Back in December I decided to quit my job and take a leap into unexplored territories. I ended up packing a backpack to travel Asia, which has been an amazing experience, but it also meant that I haven’t been able to help organizing CopenhagenJS, as I simply haven’t been around.
<img src="/images/posts/copenhagenjs-stepping-down/copenhagenjs.jpg" />
Now I’m back in Copenhagen, and been putting a bit of thought into how I should be spending my time going forward, and I reached the conclusion that it’s time to step down as CopenhagenJS organizer and pass the baton on.
4 years of fun years with CopenhagenJS
CopenhagenJS came to life in the summer of 2011, after I one afternoon randomly tweeted this:
<figure> <blockquote class="twitter-tweet" lang="en"><p lang="en" dir="ltr"><a href="https://twitter.com/auchenberg">@auchenberg</a> <a href="https://twitter.com/copenhagenjs">@copenhagenjs</a> Up for taking over the existing one?</p>— Bobcoin Söderqvist (@bjorn_js) <a href="https://twitter.com/bjorn_js/status/92985688257073152">July 18, 2011</a></blockquote> <script async src="//platform.twitter.com/widgets.js" charset="utf-8"></script> </figure>
In a matter of just a few days we had managed to join forces, we merged the existing front-end meetups into CopenhagenJS, build a website, designed a logo, and on the 21 July 2011 we announced the first meetup, where the original Podio offices were literally stuffed with wonderful people.
Over the years our community has grown, and we now have more than 1.100 followers, and many wonderful people joining the meetups. When Bjorn stepped down as organizer, Peter Müller stepped up, who for the past years, has been driving the community together with me.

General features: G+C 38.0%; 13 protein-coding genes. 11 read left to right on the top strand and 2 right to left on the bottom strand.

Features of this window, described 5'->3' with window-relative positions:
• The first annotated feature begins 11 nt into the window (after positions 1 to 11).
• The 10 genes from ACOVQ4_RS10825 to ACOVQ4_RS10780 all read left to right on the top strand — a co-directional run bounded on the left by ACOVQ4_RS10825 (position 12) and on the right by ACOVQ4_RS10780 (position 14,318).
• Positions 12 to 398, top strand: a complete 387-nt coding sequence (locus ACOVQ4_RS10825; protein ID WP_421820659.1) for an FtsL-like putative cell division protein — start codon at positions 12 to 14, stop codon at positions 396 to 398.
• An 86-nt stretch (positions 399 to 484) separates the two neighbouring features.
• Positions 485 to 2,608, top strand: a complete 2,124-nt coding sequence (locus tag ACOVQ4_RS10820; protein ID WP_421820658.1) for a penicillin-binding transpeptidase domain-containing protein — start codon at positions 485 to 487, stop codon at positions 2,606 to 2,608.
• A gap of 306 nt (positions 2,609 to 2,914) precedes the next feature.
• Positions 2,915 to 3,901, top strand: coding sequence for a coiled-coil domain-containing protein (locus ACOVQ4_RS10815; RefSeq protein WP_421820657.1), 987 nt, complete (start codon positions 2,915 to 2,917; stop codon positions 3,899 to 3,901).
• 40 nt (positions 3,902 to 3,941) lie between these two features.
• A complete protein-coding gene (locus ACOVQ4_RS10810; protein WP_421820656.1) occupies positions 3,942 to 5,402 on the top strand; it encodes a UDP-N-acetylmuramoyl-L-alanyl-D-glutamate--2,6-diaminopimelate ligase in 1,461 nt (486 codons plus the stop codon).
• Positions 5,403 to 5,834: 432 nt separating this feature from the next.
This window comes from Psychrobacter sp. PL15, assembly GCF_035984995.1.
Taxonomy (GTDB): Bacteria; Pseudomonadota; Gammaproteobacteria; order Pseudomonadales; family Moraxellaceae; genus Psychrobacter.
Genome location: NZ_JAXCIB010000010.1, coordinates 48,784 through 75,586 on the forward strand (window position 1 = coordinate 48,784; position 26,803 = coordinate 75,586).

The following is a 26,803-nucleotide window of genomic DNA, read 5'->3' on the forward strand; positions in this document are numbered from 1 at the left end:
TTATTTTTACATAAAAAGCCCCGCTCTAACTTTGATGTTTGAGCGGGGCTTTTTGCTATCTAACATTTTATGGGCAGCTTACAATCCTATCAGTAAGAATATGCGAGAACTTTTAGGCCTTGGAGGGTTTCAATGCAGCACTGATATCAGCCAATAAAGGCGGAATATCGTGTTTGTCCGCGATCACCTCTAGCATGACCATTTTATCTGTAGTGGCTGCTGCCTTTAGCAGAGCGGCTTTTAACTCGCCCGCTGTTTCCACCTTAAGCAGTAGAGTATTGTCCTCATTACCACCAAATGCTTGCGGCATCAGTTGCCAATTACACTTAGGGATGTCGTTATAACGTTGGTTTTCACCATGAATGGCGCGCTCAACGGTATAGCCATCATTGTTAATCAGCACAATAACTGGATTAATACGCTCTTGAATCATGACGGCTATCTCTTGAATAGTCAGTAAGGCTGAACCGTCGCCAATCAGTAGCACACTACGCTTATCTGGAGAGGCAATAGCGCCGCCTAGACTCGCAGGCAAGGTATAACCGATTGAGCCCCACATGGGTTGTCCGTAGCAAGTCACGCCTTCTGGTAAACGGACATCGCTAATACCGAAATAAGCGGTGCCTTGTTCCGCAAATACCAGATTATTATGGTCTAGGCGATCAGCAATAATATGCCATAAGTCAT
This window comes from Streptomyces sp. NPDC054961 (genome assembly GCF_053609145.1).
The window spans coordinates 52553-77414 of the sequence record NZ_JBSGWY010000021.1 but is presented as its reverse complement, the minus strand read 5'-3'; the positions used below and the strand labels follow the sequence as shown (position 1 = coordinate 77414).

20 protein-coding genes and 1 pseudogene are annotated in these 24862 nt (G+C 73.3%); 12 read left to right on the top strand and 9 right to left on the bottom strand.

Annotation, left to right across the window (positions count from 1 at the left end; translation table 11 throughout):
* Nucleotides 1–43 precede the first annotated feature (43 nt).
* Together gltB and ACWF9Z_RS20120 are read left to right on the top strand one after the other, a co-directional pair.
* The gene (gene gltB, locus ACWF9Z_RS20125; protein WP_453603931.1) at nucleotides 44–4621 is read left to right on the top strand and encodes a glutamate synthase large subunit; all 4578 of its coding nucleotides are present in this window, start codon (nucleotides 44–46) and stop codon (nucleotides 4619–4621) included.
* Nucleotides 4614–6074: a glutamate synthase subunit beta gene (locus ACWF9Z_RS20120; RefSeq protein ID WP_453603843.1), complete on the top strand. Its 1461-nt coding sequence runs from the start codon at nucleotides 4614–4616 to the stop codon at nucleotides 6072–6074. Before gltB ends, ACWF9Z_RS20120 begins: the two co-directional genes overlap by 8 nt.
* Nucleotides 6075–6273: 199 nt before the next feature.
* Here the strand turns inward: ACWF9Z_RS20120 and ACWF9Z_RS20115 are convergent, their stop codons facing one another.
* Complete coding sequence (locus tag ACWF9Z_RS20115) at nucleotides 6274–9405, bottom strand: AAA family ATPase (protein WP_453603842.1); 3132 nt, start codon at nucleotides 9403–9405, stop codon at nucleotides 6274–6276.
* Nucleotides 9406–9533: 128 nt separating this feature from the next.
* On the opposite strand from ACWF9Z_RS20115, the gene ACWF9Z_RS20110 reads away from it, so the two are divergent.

Our community ins't the biggest community in the world, but we had a fantastic range of speakers. We have had international international names like Douglas Crockford and Seb Lee Delisle stopping by. We have done special events with companies like Adobe, Microsoft and GitHub, and we been hosted by many great companies, who I’m thankful for their investments into the local community.
Meetup evolved into ColdFront Conference
Two years ago I started ColdFront Conference, which was an idea that came up among us organizers, as we wanted to take the local community to an international level. I ended up being the one executing on the idea, and just a few weeks ago, we ran the second ColdFront, and the feedback been incredible. But organizing a conference is an incredible time consuming thing, and combining it with a monthly meetup, is a bit too time consuming.
So now that I’m back in Copenhagen I’ve decided to take a step back, and look at all the many projects I’m involved with, and revise how my commitment should be.
This means I’m now stepping down as CopenhagenJS organizer, and I passed the baton to the Kevin Simper who is the main driver of community today. I’m sure Kevin’s drive and commitment to CopenhagenJS will take the community to new levels. To support Kevin and welcome a “new generation” of organizers, we are also looking for new co-organizers, so if you are interested reach out to Kevin.
<figure> <blockquote class="twitter-tweet" lang="en"><p lang="en" dir="ltr">Want to be part of organising CopenhagenJS? We're looking for more co-organisers. Get in touch here or via email@example.com</p>— copenhagenjs (@copenhagenjs) <a href="https://twitter.com/copenhagenjs/status/648105238516363265">September 27, 2015</a></blockquote> <script async src="//platform.twitter.com/widgets.js" charset="utf-8"></script> </figure>
So going forward, I sincerely hope that new organizers and organizers of existing meetups like cphfront, will come together, collaborate, and maybe even unite. So we, together, can show the world why Copenhagen should be on the international front-end map.
Thanks for the ride.